Trail Conditions Report 7/18/2022

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Just like that, peak backpacking season is upon us. The Winds’ last vestiges of snow are on their way out and most anywhere you’d want to go is accessible. The stream crossings are down from their spring run-off levels and the trails aren’t too muddy. The biggest issue now is the inescapable mosquito population, but that should start waning in a few weeks as nighttime temps drop back down near freezing. All factors considered, now through September is the perfect time to lace up your boots and explore the deepest areas of the range.


For you Gannett-goers, reports indicate the snow bridge is still intact and should be for another week or two. We are still in prime time for an ascent, but it will pass fast. If you are planning on an August (or later) ascent, don’t be surprised if you encounter bare rock (5.2YDS) where the snow bridge should be.


As a result of the slowing rate-of-change in the Winds, this will be my last “real” trail conditions report of the summer. If there are any major developments or weather events, I will post an update, but for now it is safe to assume most routes through the high country are good to go. It has been a real privilege putting together these reports over the last few months. Your questions, contributions, and feedback have allowed me to keep these write-ups in-depth and useful to the outdoor community, and meeting many of you in person has been so much fun, so a HUGE thank you for your support. If you have any specific questions moving forward, we are always happy to help you out directly; just give us a call at 307-367-2440, or send an e-mail to


One last time, here’s the latest on the trailheads:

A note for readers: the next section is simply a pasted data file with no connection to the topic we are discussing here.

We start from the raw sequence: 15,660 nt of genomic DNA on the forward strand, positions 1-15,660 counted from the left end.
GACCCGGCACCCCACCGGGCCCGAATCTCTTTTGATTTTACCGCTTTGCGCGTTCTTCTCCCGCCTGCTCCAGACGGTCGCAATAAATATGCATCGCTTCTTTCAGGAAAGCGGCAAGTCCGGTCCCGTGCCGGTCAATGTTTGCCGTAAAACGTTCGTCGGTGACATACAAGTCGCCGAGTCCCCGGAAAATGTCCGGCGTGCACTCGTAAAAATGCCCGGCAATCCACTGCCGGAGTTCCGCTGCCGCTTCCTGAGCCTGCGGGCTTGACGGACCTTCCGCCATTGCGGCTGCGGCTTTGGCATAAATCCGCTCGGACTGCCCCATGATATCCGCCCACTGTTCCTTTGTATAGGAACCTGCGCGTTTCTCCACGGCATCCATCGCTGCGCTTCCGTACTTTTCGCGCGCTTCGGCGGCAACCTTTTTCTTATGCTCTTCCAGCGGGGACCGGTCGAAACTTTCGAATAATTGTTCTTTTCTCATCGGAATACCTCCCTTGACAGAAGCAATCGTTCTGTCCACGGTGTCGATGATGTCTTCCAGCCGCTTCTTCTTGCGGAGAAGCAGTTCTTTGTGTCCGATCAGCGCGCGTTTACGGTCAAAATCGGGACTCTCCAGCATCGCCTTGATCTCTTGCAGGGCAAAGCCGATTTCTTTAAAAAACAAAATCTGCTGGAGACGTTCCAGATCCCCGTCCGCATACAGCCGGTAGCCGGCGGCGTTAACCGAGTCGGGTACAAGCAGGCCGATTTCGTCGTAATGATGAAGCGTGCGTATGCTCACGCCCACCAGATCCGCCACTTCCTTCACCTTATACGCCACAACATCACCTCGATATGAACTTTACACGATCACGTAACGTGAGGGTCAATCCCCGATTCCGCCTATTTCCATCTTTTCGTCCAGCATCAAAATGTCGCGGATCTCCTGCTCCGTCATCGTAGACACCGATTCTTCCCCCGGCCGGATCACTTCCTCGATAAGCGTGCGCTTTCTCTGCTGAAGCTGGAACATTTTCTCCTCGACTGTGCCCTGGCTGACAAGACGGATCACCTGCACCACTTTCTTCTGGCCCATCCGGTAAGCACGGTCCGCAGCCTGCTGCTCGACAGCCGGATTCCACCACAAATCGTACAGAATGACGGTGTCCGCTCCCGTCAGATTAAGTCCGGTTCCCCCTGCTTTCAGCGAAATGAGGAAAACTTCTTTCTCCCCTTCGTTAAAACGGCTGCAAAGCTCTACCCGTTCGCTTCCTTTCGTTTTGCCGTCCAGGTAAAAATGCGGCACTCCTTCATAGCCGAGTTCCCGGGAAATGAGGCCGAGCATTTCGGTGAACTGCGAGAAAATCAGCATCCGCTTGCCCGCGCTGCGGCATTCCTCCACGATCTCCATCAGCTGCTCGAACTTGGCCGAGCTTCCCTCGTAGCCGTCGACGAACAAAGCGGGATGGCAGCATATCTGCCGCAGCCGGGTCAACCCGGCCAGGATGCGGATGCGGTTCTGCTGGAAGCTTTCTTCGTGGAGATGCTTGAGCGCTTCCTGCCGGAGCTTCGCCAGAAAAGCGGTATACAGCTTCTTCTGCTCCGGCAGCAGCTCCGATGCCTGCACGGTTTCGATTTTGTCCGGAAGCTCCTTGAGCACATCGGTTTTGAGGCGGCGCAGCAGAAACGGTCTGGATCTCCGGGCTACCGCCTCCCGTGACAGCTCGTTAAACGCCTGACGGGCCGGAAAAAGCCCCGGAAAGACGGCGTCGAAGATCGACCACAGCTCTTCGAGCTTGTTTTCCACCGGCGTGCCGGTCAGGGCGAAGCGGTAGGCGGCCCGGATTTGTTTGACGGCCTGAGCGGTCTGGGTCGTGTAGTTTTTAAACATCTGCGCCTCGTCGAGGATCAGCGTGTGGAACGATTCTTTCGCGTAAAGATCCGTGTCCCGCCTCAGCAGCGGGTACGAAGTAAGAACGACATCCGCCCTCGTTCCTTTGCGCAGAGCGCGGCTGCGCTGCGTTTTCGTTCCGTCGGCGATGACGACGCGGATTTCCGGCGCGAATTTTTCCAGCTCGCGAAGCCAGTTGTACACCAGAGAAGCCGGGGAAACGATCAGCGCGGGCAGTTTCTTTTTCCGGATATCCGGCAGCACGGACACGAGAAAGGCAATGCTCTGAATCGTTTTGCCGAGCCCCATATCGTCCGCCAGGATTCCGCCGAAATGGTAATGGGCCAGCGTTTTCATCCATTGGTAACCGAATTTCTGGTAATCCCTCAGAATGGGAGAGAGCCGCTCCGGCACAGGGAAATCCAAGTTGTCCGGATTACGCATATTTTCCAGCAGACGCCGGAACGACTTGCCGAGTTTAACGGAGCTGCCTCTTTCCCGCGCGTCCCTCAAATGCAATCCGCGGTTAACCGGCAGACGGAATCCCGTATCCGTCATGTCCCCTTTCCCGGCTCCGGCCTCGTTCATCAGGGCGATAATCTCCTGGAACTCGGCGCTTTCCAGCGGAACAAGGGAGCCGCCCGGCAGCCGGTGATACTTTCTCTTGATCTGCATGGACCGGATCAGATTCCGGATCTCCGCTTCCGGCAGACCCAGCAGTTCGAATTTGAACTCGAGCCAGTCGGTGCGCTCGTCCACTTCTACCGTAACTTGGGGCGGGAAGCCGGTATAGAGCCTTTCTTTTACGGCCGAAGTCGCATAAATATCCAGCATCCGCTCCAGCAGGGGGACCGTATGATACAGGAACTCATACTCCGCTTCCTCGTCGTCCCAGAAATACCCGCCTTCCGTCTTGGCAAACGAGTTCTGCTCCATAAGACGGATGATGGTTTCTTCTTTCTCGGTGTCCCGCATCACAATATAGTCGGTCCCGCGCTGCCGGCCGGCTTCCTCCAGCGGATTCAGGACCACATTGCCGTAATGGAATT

Big Sandy Trailhead (9,085’) – Snow Depth: 0″

Big Sandy Trailhead is open. The trails are dry all the way into the Cirque of the Towers, where negligible snow is still holding around Lonesome Lake. The popular Cirque loop trails that take you over Texas, Washakie, and Haley Pass are ready, with only patches remaining at the highest elevations. The trail to Deep Lake is good to go. Snow is thinning out substantially on Temple Pass, so ascending/descending is possible.


Scab Creek Trailhead (8,200’) – Snow Depth: 0″

Scab Creek Trailhead is open. Trails are dry until you hit the Raid Lake/Dream Lake area. You can now connect Scab Creek to the Highline Trail, so any number of miles is possible.


Boulder Lake Trailhead (7,300’) – Snow Depth: 0″

Boulder Lake Trailhead is open and all trails are ready to hike.


Elkhart Park Trailhead (9,350’) – Snow Depth: 0″

Elkhart Park Trailhead is open. Long Lake Trail and Pole Creek Trail are both ready to hike. The trail into Titcomb Basin is still wet in places, but is fully accessible. Cook Lakes are now seeing visitors. Knapsack Col and other high passes in the area are still holding patchy snow, but nothing impassable. An ascent of Fremont Peak is possible with minimal snow crossing. These are the true depths of the Winds and they’re finally inviting us in.


Spring Creek Park Trailhead (8,200’) – Snow Depth: 0″

Spring Creek Park Trailhead is open. Glimpse Lake Trail has yet to be cleared of downed trees past Glimpse Lake (contact US Forest Service for information). Trapper Creek Trail is ready to hike all the way to its link-up with the Highline Trail.


New Fork Lakes Trailhead (7,900’) – Snow Depth: 0″

New Fork Lakes Trailhead is open and all trails are dry. Patchy snow may be encountered, but only in the highest, most shaded portions of trail, and shouldn’t present any issues.


Green River Lakes Trailhead (8,040’) – Snow Depth: 0″

Green River Lakes Trailhead is open. The Green River Lakes loop is ready to hike. Clear Creek Natural Bridge is accessible. Slide Lake is accessible and the creeks are more easily navigable now. Summit Lake, Peak Lake and beyond are accessible.


Shoulder season seemed to last forever this year, but we’re finally through it, so get out there, have some fun and stay safe. Until next time!


Additional Resources:

GOTCo, Pinedale Area Hiking/Fishing Shuttles

Recreate Responsibly, Friends of the Bridger-Teton

Bear Wise Wyoming, WY Fish & Game

Wyoming Fishing Regulations, WY Fish & Game

Follow Sam Tortorilla:

Hey y'all, I'm Sam. I'm originally Nebraska folk, but moved out West to - you guessed it - be closer to the mountains. What was once a dream has become central to who I am and what I love to do. I write these reports so I can give back to the outdoor community a portion of what the Wind Rivers have given me.

One Response

  1. Jim Bricel
    | Reply

    Thanks Sam! Super helpful trail reports.

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